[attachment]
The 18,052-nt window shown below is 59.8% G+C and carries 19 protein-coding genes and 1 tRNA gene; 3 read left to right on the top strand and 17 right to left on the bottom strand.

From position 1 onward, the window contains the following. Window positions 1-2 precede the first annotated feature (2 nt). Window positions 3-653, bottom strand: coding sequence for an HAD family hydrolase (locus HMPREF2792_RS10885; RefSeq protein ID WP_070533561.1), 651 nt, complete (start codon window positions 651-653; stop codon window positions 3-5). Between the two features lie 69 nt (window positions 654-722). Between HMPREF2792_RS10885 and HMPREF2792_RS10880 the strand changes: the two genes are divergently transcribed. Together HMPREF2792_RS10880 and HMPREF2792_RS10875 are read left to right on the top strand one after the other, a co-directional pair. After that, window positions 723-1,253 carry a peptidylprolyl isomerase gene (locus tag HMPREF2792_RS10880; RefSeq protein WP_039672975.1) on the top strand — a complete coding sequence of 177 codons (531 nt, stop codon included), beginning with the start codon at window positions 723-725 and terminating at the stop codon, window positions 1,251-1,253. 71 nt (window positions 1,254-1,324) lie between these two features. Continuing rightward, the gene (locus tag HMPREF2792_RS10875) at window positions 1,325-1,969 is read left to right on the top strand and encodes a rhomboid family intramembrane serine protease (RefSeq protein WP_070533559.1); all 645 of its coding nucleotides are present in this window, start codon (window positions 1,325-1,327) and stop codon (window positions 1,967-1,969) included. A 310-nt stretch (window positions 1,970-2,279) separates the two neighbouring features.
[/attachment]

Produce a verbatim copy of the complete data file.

The 18,052-nt window shown below is 59.8% G+C and carries 19 protein-coding genes and 1 tRNA gene; 3 read left to right on the top strand and 17 right to left on the bottom strand.

From position 1 onward, the window contains the following. Window positions 1-2 precede the first annotated feature (2 nt). Window positions 3-653, bottom strand: coding sequence for an HAD family hydrolase (locus HMPREF2792_RS10885; RefSeq protein ID WP_070533561.1), 651 nt, complete (start codon window positions 651-653; stop codon window positions 3-5). Between the two features lie 69 nt (window positions 654-722). Between HMPREF2792_RS10885 and HMPREF2792_RS10880 the strand changes: the two genes are divergently transcribed. Together HMPREF2792_RS10880 and HMPREF2792_RS10875 are read left to right on the top strand one after the other, a co-directional pair. After that, window positions 723-1,253 carry a peptidylprolyl isomerase gene (locus tag HMPREF2792_RS10880; RefSeq protein WP_039672975.1) on the top strand — a complete coding sequence of 177 codons (531 nt, stop codon included), beginning with the start codon at window positions 723-725 and terminating at the stop codon, window positions 1,251-1,253. 71 nt (window positions 1,254-1,324) lie between these two features. Continuing rightward, the gene (locus tag HMPREF2792_RS10875) at window positions 1,325-1,969 is read left to right on the top strand and encodes a rhomboid family intramembrane serine protease (RefSeq protein WP_070533559.1); all 645 of its coding nucleotides are present in this window, start codon (window positions 1,325-1,327) and stop codon (window positions 1,967-1,969) included. A 310-nt stretch (window positions 1,970-2,279) separates the two neighbouring features.